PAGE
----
The Wolves are Running

A travelling Showman collects as he goes
and lest you should be in any real doubt
know what he collects the travelling man shows.

The Wolves are Running, as Someone well knows,
but though it’s the snow that brings the Wolves out,
the travelling man still collects as he goes.

Someone, if seen, isn’t safe from his foes;
when asked where he is it is best you say nowt,
for what he collects the travelling man shows.

With Barney dog, pack, and his travelling clothes
will the Showman escape? Will he still go about?
The travelling Showman collects as he goes.

The Wolves are still Running; it thaws and it snows;
and people they’ll scrobble, and laws they will flout,
yet what he collects the travelling man shows.

But hope still remains, despite all those woes,
that humans and wolves he will put all to rout:
a travelling man collects as he goes,
and what he collects the travelling man shows.

A villanelle inspired by John Masefield’s The Box of Delights (1935) and incorporating key phrases from the fantasy


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Long before smartphones, laptops, computers, typewriters, there were pencils to scribble with and ink pens to dip into bottles and ink wells.

And faced with a blank sheet of paper and contemplating the bottomless well of a blank brain he might have resorted to chewing the end of the dipping pen or pencil. Impossible now, of course.

His grown-up children had long exhorted him to write up his memories of childhood in exotic places when the world was young, before they were born. But what he couldn’t settle down to, what had eluded him so far, was the voice to use.

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Instead of compassion
you gave us competition;
we needed principles,
not career politicians;
we wanted social justice
yet you opted for selfishness;
we urged voting with conscience,
you preferred tribal loyalty;
we wished for inclusion
but you relished division;
where we fought for truth
you peddled lies,
when we yearned for hope
you fed us fear.

We’ve seen the dawn of despair.


They say, don’t they,
it’s love making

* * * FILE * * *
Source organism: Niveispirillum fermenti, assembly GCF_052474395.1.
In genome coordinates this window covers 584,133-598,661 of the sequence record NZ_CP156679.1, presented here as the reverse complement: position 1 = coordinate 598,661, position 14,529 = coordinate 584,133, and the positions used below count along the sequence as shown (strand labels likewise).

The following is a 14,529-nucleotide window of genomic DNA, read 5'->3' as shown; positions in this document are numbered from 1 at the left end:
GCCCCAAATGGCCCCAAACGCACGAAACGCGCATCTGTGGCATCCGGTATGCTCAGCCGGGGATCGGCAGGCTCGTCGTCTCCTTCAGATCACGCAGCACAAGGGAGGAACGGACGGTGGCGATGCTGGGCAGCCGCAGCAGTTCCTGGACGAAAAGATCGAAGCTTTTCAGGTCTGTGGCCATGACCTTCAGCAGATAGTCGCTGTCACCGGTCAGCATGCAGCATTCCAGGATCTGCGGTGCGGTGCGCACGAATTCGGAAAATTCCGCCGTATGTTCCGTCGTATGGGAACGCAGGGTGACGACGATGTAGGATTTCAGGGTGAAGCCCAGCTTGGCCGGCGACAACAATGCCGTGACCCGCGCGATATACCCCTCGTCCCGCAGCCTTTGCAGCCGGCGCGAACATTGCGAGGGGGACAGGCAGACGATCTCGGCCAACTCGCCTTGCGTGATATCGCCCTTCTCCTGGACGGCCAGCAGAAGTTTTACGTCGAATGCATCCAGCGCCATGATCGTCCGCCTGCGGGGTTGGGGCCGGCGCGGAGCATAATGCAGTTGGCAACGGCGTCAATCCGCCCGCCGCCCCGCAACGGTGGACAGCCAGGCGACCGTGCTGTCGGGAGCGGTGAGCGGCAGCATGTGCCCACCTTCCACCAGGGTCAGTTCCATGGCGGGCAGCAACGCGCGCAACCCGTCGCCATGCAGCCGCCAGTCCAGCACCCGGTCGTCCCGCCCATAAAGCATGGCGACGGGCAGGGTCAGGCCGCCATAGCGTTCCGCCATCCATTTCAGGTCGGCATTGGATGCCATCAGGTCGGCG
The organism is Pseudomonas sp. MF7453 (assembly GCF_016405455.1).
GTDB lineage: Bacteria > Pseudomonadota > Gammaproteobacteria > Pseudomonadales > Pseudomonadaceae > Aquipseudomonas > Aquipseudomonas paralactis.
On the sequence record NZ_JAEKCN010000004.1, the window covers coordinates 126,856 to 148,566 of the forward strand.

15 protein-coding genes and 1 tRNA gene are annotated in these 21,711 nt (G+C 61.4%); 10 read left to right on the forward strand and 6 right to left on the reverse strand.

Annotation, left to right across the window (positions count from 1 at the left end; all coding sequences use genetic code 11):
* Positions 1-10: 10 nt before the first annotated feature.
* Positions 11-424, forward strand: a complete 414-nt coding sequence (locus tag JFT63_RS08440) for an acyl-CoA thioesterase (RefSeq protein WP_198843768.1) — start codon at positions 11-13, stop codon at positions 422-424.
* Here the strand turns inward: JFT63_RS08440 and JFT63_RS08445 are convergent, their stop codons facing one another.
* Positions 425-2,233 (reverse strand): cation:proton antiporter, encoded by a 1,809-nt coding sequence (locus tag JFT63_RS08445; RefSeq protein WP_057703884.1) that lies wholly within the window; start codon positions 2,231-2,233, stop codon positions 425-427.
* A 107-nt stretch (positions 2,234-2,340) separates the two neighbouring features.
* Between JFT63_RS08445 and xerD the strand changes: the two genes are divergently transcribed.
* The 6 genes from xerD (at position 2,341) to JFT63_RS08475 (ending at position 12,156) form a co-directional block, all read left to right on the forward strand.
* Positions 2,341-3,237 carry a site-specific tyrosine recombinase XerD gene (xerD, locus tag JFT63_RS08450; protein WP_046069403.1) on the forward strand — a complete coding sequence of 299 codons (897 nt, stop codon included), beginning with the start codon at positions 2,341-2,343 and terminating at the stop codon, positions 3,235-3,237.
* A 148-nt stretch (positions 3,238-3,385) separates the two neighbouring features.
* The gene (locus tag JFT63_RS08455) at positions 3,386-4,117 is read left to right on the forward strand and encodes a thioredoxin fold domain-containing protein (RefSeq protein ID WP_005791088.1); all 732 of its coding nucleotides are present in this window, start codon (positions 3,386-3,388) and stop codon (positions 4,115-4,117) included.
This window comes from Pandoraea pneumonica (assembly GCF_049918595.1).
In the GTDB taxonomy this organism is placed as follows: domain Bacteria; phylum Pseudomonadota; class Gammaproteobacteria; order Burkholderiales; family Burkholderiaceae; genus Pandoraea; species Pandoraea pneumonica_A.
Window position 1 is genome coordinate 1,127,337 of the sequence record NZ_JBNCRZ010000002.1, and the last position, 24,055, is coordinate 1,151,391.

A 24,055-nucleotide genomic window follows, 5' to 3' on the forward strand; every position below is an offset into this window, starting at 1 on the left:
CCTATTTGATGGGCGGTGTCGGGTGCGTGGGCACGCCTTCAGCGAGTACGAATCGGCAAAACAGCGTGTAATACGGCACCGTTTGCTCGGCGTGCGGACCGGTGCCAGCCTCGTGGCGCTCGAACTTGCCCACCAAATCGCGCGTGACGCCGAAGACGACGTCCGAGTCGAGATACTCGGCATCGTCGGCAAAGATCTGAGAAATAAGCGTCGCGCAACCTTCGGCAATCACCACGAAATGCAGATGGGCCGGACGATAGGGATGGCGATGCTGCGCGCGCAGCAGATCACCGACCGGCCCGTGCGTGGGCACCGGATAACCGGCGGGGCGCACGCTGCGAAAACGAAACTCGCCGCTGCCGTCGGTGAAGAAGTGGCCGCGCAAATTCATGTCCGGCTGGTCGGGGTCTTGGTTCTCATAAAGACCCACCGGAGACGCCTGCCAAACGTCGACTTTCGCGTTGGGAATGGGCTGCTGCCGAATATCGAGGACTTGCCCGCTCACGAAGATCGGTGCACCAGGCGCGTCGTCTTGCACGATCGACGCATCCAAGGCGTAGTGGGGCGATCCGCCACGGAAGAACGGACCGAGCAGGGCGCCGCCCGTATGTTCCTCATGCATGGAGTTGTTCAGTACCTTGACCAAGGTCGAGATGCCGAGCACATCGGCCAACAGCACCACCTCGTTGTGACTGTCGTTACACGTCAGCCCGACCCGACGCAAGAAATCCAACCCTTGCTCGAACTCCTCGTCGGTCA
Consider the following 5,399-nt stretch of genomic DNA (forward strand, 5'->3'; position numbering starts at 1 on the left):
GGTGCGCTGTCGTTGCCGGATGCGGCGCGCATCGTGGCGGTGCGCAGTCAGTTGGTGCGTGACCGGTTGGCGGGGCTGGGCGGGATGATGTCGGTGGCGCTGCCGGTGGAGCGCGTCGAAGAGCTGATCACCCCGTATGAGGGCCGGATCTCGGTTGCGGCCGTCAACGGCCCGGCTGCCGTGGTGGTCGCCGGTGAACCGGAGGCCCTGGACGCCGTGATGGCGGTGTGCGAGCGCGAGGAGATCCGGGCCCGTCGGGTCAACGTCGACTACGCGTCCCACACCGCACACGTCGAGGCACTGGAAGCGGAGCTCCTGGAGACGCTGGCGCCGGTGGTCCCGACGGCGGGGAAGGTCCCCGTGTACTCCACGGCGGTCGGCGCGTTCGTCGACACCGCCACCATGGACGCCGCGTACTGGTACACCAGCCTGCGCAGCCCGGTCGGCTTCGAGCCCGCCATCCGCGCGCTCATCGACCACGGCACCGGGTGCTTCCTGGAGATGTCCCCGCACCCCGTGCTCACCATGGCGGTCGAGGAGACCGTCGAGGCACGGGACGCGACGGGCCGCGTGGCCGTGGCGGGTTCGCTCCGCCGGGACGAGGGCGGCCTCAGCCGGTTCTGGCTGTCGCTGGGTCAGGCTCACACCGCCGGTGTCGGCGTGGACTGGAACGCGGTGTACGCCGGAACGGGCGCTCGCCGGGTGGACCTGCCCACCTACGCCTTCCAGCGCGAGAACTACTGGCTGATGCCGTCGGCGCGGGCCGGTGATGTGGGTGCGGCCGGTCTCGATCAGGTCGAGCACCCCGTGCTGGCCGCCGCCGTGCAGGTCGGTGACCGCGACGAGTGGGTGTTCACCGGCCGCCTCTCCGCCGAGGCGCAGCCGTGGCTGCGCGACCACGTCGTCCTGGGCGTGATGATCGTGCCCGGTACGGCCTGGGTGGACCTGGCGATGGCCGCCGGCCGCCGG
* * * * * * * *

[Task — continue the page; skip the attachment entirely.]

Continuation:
the world go round,
beneath our feet
spinning ground,
that our joy, our hurt,
our fears, our mirth
come from the linear
orbital velocity
of the Earth.

So trite, yet somehow true:
beings soaring into the blue,
hearts as one.
Above is love.

An old joke dusted off and refurbished


Report on Einstein-Rosen bridge experiment #1, Ganymede, Jupiter


• I am Albert, a 31st-generation artificial intelligence robot built expressly to enter the Einstein-Rosen bridge constructed on the Jovian moon Ganymede.
• My mission is to be in position at the event horizon at point T (0.00 temporal units, recalibrated). This horizon will be artificially created to be optimally functional at point T to allow passage along the Einstein-Rosen bridge.
• This report will be transmitted at T direct to station Juno in Jovian orbit.
• For this experiment I shall also be internally transporting this report for the duration of the passage along the bridge. If delivered intact and uncorrupted it will demonstrate that the shielding design has been successful.

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WPC Wendy Bowyer spoke briefly on her radio before she stepped up the garden path of number 19 and knocked on the door. A tear-stained Mandy flung open the door almost immediately – she must have been waiting in the passageway – and starting gabbling, sobs breaking up her sentences.

“It’s alright, Mrs Winstanley,” Wendy politely but firmly interrupted, using the calming approach born of long practice, “we’ll do the best we can to sort this all out.” Shutting the door behind her she added, “Why don’t you show me his bedroom?” Mandy stumbled up the stairs, Wendy noticing she’d had time to throw on a t-shirt, jeans and t-shirt. The compact room led off the first-floor landing; a stick-on label was attached to the door, the figure of Darth Vader pointing at the stencilled name SAMMY in block capitals.

“Have you touched anything?” she asked, while motioning Mandy to stay by the door. “Only the window, to open it a bit more…” was the almost whispered reply. Wendy took in the scene – the rumpled bed, the few scattered Lego bricks on the floor, the illustrated encyclopaedia open by the bed – all the usual pre-teen paraphernalia. Already she was forming a picture in her mind: the open window, the boy taken out of his bed, the intruder carrying him out onto the low roof outside and away. Her initial suspicion was estranged husband rather than unknown abductor – but best not to tell Mrs Winstanley that just yet, keep it formal.

Instinctively her sweep of the room took in the abandoned slipper by the window, the lack of a counterpart for the left foot, the empty clothes peg on the back of the door. The relatively tidy room told her volumes about the boy, enough to suspect that he was not yet the careless teenager her own son had developed into. Her next methodical question to Mandy was therefore consistent with logic.

“Does Sammy normally put on a dressing-gown when he gets out of bed?”

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A grey slipper